It still would rock a little after application of rudder but quickly settled down.

As a side note.. I really liked this plane as I'd put so much work into it, including my own hand would motor. But a guy was really interested in it and i agreed to sell it to him. So i sold it to him then a couple of days later he tells me that when he was flying it "the wings fell off", and he send me a pic of the plane in pieces. Clearly he either didnt assemble it correctly or he simply crashed it, because there was absolutely nothing wrong with the model. He then makes veiled threats to muddy my name on the forums. Rather than face the hassle i ended up refunding him half the money.

I took that as a lesson not to sell any planes to anyone I dont know, it's not worth the hassle, there are too many scum bags out there.
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Old 10-02-2016, 08:43 AM
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JPF - I fully understand your position on selling on models.

I sold on most if my hangar when I left UK - but made sure buyers understood - I was not responsible for what they did with them.

I have to say that I suffered a bad model buy from a guy - the EF Extra 300. Underpowered, poorly repaired after he crashed it - I wish I had never seen it. But I did not blame him for buying it - caveat emptor .... I knew I was buying second-hand.

Maybe its time to introduce Vic to your HE controller ? You did excellent vids of it ....

Nigel
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Old 10-11-2016, 07:34 PM
  #20  
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Wing rock is a component of many variables, the best thing to do is to learn how to counter it, mainly with aileron and rudder (just depends).

Inverted harriers tend to be a bit more stable since you're now putting the entire rudder and vertical stab in the clean airflow, it acts like a keel.

Another thing to try is to bounce your throttle up and down a bit to help keep a higher amount of airflow flowing over the surface. You bounce it up and down because increasing throttle gives a blast of airflow over the surfaces, but when you reduce the throttle it keeps the airplane from rising.

At 0:54 in this video you can hear me moving the throttle up and down to help stabilize the harrier:

https://www.youtube.com/watch?v=5s87yk5ToIs
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Old 10-12-2016, 07:13 AM
  #21  
Vic Z
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Thank you.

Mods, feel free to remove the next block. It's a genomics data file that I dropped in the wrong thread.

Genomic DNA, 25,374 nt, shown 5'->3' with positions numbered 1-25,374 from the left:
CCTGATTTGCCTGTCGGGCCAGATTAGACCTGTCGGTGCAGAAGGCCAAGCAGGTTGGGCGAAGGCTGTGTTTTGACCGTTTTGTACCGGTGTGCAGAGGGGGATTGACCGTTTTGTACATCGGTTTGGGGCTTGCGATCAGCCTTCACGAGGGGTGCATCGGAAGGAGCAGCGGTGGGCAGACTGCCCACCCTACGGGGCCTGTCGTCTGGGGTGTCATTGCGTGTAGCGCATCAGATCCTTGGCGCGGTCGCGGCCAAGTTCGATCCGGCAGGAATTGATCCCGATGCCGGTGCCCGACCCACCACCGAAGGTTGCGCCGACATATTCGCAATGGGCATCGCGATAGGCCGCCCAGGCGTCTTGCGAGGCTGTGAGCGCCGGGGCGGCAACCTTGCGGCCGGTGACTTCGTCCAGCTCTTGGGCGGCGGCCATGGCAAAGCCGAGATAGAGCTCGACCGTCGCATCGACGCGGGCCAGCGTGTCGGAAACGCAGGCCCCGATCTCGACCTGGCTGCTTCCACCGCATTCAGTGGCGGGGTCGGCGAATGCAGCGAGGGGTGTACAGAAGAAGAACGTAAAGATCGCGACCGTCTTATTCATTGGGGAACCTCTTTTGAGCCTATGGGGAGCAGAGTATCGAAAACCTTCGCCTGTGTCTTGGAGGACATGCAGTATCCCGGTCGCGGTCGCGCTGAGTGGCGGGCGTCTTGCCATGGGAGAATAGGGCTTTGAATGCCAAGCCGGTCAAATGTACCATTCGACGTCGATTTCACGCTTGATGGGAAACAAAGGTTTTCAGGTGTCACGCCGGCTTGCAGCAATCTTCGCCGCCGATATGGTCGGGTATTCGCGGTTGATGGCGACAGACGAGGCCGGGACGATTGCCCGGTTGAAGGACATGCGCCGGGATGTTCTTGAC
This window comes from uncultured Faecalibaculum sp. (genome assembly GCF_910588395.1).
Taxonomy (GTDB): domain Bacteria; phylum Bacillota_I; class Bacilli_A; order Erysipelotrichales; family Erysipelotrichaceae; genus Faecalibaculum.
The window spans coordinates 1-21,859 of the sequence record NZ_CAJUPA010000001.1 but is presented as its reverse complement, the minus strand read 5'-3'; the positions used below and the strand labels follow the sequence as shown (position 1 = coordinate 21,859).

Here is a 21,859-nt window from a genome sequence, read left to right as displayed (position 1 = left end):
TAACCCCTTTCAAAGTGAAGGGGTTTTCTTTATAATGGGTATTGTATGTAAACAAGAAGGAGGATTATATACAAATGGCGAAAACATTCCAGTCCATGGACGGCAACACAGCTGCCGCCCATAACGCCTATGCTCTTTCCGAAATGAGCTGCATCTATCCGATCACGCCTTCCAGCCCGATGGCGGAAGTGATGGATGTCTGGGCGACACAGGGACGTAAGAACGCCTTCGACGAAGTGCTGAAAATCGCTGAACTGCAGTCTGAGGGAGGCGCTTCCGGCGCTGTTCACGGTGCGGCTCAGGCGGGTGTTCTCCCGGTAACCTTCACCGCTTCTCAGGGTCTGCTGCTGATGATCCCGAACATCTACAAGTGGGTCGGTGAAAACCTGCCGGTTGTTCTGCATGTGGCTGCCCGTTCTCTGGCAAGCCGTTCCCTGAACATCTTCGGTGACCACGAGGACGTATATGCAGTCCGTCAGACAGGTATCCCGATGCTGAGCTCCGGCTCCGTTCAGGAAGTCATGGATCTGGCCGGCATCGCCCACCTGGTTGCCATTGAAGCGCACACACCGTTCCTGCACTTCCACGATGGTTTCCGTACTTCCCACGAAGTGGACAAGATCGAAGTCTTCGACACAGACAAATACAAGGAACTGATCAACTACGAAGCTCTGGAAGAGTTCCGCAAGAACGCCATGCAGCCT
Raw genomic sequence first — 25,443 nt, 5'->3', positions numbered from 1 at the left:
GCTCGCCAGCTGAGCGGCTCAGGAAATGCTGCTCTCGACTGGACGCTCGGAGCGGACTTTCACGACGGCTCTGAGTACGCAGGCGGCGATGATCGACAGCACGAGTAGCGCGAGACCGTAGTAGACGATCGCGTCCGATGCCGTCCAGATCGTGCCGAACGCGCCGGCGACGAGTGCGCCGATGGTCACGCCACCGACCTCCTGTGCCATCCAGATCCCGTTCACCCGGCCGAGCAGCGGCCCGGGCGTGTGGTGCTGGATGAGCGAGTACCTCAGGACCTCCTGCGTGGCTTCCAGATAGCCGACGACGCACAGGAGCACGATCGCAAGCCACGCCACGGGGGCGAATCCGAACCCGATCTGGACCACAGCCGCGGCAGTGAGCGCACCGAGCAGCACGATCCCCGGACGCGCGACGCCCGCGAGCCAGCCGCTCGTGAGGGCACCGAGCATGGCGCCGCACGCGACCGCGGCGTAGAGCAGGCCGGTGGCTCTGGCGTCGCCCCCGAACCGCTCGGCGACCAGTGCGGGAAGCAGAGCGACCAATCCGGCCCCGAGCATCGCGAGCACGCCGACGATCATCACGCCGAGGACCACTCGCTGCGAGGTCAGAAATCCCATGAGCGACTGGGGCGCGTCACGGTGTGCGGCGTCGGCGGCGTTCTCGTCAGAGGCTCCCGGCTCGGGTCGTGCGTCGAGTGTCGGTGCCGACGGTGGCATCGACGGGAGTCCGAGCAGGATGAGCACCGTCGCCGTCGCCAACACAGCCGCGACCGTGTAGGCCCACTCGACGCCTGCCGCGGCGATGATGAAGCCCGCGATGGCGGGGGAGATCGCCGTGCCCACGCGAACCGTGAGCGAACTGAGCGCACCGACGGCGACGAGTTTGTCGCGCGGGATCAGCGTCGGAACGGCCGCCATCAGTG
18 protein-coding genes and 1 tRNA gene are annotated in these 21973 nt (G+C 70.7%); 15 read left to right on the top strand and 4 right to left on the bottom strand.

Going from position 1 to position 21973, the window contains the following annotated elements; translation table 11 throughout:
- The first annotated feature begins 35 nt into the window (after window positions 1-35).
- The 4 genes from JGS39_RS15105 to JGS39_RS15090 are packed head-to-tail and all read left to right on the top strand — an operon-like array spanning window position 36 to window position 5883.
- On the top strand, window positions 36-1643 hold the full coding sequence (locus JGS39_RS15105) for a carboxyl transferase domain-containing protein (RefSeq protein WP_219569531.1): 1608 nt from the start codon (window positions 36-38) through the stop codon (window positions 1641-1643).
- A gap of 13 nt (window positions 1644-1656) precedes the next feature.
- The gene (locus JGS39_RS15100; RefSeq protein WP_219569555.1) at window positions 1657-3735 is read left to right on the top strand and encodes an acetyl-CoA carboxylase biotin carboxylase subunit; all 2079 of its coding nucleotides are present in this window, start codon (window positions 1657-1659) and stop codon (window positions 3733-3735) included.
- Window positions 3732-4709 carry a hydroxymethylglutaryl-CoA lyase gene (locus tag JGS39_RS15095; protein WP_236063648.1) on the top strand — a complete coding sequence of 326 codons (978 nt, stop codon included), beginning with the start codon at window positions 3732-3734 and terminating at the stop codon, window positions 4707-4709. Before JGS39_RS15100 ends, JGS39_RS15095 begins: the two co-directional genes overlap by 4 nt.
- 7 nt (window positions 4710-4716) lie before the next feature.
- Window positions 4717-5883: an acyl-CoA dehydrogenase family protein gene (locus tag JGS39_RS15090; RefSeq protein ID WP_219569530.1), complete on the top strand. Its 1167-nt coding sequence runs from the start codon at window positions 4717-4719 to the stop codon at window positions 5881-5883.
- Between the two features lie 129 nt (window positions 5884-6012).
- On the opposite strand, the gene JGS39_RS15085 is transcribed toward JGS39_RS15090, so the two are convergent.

That is some nice flying
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Old 10-14-2016, 01:29 AM
  #22  
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OK I am late to the game. But I have learned a trick that makes harriers pretty darn easy.

To start make sure you are flying directly into the wind. The secret or trick I learned is about 15 degrees Flap with some Up Elevator. Doing that and flying into the wind takes all the Wobble out of it.

Makes it easy to be good at which leads to another 3D move that drops some jaws. When into the wind the planes ground speed is almost nothing and the plane just hangs there. With a little practice you can fly the plane right up to you and snatch it out of the air.
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Old 10-14-2016, 03:24 AM
  #23  
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Yeah, when it's hanging on the prop, its technically no longer flying at all. No lift.

I don't know of any 3D planes that have flaps. But I have seen the e-flight CarbonZ Cub do harriers. Not well, but... Nevertheless
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Old 12-11-2016, 03:31 PM
  #24  
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I designed this plane intentionally for very slow 3D flying. I wanted the most area in a small package so I can easily fit it in my van without taking the wings off. Came out to 30 in. span. Had to be very light, as it would have to do a lot of prop hanging. Came out to 1 lb. 3 oz. Hard on batts otherwise. The DR1 comes close, so I made it look like a plane everyone knows.
For slow flying , I made the ails on all three wings and are very wide. Elev and rudder are very big too.
It had the problem we're talking about. In high alpha. the wings would rock in a rolling motion. That didn't come out right.
I later installed a Lemon rcvr in it, to get some gyro stability. It uses the gear channel to turn the gyros on and off.
I set it up so the ails move about a 1/4 in. with hard rolling motion.
Now, when it starts rolling in harrier or high alpha and I switch the gyro in, it stops cold. .
The plane is not pretty as it is more purpose built, rather than looks.
On a calm day you wouldn't know the gyro was there, but on a windy day it sure helps stability, where you wouldn't fly without it.
I consider it as a new tool, as you can see.
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Old 12-12-2016, 12:33 AM
  #25  
solentlife
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I have an SE5 designed by a guy for 3D ... but so far have resisted temptation to 3D it ... I just love the slow flying of it.



Nigel